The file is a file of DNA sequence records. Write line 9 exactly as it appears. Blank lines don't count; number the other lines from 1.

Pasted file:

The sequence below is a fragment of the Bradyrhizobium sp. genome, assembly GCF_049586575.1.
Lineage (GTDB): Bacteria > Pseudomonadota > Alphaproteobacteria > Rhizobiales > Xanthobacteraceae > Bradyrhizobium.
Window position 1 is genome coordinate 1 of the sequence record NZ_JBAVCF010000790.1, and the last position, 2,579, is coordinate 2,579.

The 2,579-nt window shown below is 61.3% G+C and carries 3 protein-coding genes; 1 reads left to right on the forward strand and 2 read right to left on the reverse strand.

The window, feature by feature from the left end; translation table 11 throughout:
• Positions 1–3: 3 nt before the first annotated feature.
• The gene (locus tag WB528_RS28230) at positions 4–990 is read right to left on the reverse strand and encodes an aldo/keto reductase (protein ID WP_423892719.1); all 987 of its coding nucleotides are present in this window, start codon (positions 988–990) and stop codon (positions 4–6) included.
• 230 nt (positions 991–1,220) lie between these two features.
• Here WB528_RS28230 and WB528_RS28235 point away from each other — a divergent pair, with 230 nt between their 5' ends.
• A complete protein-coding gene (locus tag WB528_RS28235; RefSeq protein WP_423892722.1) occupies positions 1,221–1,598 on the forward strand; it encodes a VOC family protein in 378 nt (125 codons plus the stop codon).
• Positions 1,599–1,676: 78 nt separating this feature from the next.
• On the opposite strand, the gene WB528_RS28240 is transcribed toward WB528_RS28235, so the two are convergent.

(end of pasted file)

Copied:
• Here WB528_RS28230 and WB528_RS28235 point away from each other — a divergent pair, with 230 nt between their 5' ends.